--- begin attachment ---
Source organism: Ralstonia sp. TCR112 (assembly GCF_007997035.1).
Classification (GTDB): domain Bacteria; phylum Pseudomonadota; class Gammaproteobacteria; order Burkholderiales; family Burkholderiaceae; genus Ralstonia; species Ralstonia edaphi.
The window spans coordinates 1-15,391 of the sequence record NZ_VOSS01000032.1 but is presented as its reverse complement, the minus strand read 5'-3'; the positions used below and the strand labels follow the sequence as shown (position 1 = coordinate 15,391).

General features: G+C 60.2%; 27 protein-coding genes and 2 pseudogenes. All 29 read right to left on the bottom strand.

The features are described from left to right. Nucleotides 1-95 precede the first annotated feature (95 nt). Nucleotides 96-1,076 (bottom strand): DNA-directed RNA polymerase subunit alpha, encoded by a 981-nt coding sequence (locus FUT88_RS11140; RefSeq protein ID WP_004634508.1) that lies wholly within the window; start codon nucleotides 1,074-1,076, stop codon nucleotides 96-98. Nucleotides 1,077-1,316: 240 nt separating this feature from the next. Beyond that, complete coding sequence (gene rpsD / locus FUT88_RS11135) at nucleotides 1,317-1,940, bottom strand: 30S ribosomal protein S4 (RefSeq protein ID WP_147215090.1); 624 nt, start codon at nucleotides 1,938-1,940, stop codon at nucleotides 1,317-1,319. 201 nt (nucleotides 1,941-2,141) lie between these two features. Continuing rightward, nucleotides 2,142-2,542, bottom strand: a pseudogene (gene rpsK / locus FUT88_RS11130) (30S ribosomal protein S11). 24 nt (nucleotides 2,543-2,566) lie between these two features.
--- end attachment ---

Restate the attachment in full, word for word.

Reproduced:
Source organism: Ralstonia sp. TCR112 (assembly GCF_007997035.1).
Classification (GTDB): domain Bacteria; phylum Pseudomonadota; class Gammaproteobacteria; order Burkholderiales; family Burkholderiaceae; genus Ralstonia; species Ralstonia edaphi.
The window spans coordinates 1-15,391 of the sequence record NZ_VOSS01000032.1 but is presented as its reverse complement, the minus strand read 5'-3'; the positions used below and the strand labels follow the sequence as shown (position 1 = coordinate 15,391).

General features: G+C 60.2%; 27 protein-coding genes and 2 pseudogenes. All 29 read right to left on the bottom strand.

The features are described from left to right. Nucleotides 1-95 precede the first annotated feature (95 nt). Nucleotides 96-1,076 (bottom strand): DNA-directed RNA polymerase subunit alpha, encoded by a 981-nt coding sequence (locus FUT88_RS11140; RefSeq protein ID WP_004634508.1) that lies wholly within the window; start codon nucleotides 1,074-1,076, stop codon nucleotides 96-98. Nucleotides 1,077-1,316: 240 nt separating this feature from the next. Beyond that, complete coding sequence (gene rpsD / locus FUT88_RS11135) at nucleotides 1,317-1,940, bottom strand: 30S ribosomal protein S4 (RefSeq protein ID WP_147215090.1); 624 nt, start codon at nucleotides 1,938-1,940, stop codon at nucleotides 1,317-1,319. 201 nt (nucleotides 1,941-2,141) lie between these two features. Continuing rightward, nucleotides 2,142-2,542, bottom strand: a pseudogene (gene rpsK / locus FUT88_RS11130) (30S ribosomal protein S11). 24 nt (nucleotides 2,543-2,566) lie between these two features.